Gov’t stands firm on PUV modernization year end deadline, operators oppose

By: Thea Divina
December 18, 2023
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Tens of thousands of jeepney operators face potential illegal operation in 2024 as the PUV modernization deadline looms. Photo courtesy of Rappler.

The government’s public utility vehicle (PUV) modernization program which began in 2017 is now nearing its due date as PUV drivers are mandated to consolidate their operations on or before December 31, 2023.

The program, dubbed as the "Jeepney Phaseout," targets to replace the country's traditional jeepneys and other public transportation with electric-powered or Euro 4 compliant vehicles. It will also be administered on PUVs that do not adhere to Land Transportation Office (LTO) standards for roadworthiness.

According to media reports, the Department of Transportation and Communications (DOTC) issued the phaseout plan in 2002, but it was never strongly adopted.

 

Transport crisis through the years

Since January 2016, transport group Pinagkaisang Samahan ng mga Tsuper at Operator Nationwide (Piston) started protesting against the DOTC’s agenda and persuading the Land Transportation Franchising and Regulatory Board (LTFRB) and Land Transportation Office (LTO) on accepting registration applications for old jeepneys. 

The first of many transport strikes began in February 2017 spearheaded by the Stop and Go transport coalition which reportedly affected thousands of passengers forcing suspension of work and classes within Manila and Malabon cities. 

The LTFRB then called for a discussion resulting in dissatisfaction of the involved party and a second strike staged in the same month. 

In January 2018, the Tanggal Bulok, Tanggal Usok campaign was implemented. It tags smoke-belching vehicles and issues temporary operator’s permits for vehicles with defective parts and accessories. Jeepneys at the University of the Philippines Diliman were flagged which affected 95 drivers. 

The PUV modernization faced several extensions with reasons of slow increase in number of consolidated vehicles and when the COVID-19 pandemic hit in 2020 hampering the transport sector among other industries.

Four transport strikes were widely held this year during the months of March, October, November, and December. The supposed second strike last July was canceled in light of inclement weather due to bagyong ‘Egay’.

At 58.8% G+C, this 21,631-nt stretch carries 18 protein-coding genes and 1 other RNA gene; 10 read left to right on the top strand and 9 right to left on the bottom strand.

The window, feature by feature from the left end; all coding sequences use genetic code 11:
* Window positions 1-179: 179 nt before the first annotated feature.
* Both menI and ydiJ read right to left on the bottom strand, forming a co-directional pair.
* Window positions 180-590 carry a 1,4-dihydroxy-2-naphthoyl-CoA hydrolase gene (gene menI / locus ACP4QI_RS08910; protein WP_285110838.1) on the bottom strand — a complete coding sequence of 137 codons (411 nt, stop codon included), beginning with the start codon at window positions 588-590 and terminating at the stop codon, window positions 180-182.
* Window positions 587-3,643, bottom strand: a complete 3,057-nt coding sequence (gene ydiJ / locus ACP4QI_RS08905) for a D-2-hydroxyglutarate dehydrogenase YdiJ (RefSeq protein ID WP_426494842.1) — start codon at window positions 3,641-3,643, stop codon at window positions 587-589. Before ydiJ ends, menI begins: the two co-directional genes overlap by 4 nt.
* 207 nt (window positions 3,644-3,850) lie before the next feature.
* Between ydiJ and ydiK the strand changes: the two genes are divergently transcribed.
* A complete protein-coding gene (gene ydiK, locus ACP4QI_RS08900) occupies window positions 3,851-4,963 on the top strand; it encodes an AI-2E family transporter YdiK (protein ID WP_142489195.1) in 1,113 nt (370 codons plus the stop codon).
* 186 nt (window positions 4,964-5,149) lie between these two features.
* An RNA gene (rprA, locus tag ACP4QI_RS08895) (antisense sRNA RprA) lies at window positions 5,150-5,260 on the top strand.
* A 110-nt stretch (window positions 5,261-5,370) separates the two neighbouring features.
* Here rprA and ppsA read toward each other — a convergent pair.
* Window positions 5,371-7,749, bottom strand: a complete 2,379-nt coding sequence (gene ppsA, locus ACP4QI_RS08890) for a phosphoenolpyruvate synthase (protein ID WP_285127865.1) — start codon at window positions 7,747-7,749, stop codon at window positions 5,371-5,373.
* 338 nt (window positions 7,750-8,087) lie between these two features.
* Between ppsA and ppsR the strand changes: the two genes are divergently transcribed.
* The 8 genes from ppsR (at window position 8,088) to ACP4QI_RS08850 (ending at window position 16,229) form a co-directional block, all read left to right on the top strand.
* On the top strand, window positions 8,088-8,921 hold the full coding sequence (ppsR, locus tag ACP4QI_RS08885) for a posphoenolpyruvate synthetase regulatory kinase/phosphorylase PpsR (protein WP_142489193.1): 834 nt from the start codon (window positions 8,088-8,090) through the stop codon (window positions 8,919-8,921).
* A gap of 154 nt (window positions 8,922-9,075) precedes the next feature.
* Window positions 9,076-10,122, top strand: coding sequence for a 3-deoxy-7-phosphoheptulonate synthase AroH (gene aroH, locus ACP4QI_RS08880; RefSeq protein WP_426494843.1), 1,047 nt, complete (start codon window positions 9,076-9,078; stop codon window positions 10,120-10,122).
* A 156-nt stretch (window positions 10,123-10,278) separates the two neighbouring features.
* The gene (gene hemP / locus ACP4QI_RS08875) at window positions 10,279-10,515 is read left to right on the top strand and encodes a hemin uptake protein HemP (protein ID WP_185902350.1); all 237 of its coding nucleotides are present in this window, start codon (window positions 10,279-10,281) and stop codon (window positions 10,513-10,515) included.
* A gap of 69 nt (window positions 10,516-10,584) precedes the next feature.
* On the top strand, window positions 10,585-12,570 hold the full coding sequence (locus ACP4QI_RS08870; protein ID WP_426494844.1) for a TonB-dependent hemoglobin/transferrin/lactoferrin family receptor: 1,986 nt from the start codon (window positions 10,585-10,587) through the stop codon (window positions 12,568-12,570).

Steep price to pay

A modern jeepney costs between P1.4 million and P3 million, depending on the unit as per the DOTr.

Meanwhile, a third of the P3 million that other electric vehicle manufacturers are asking for each unit of their electric jeepneys can be purchased for less than P1 million from a local manufacturer.

The first 1,000 electric jeepneys made by Francisco Motors are expected to retail for P985,000.

The e-jeeps also resemble a similar design to the current traditional jeepney built with an air conditioner, seating 11 people on each side and space for eight standing passengers.

Numerous transportation cooperatives, such as the CAZANOVA Transport Service cooperative situated in Novaliches, Quezon City, have expressed their desire to reserve units.

As the final deadline approaches with no further extensions as announced by incumbent President Ferdinand Marcos Jr., major transport groups Piston and Manibela are set to conduct another two-week long transport strike beginning December 18 in protest of the broad ban on unconsolidated PUVs starting January of next year.

An LTFRB memorandum circular released December 14 states that the permit to operate of PUV operators who fail to consolidate or at least apply for consolidation on or before the December 31 deadline will be revoked come January 1, 2024.

Media reports indicate only 84,809 out of 149,448 jeepney units (56.75%) have filed for consolidation nationwide, compared to Marcos's nearly 70% rate.

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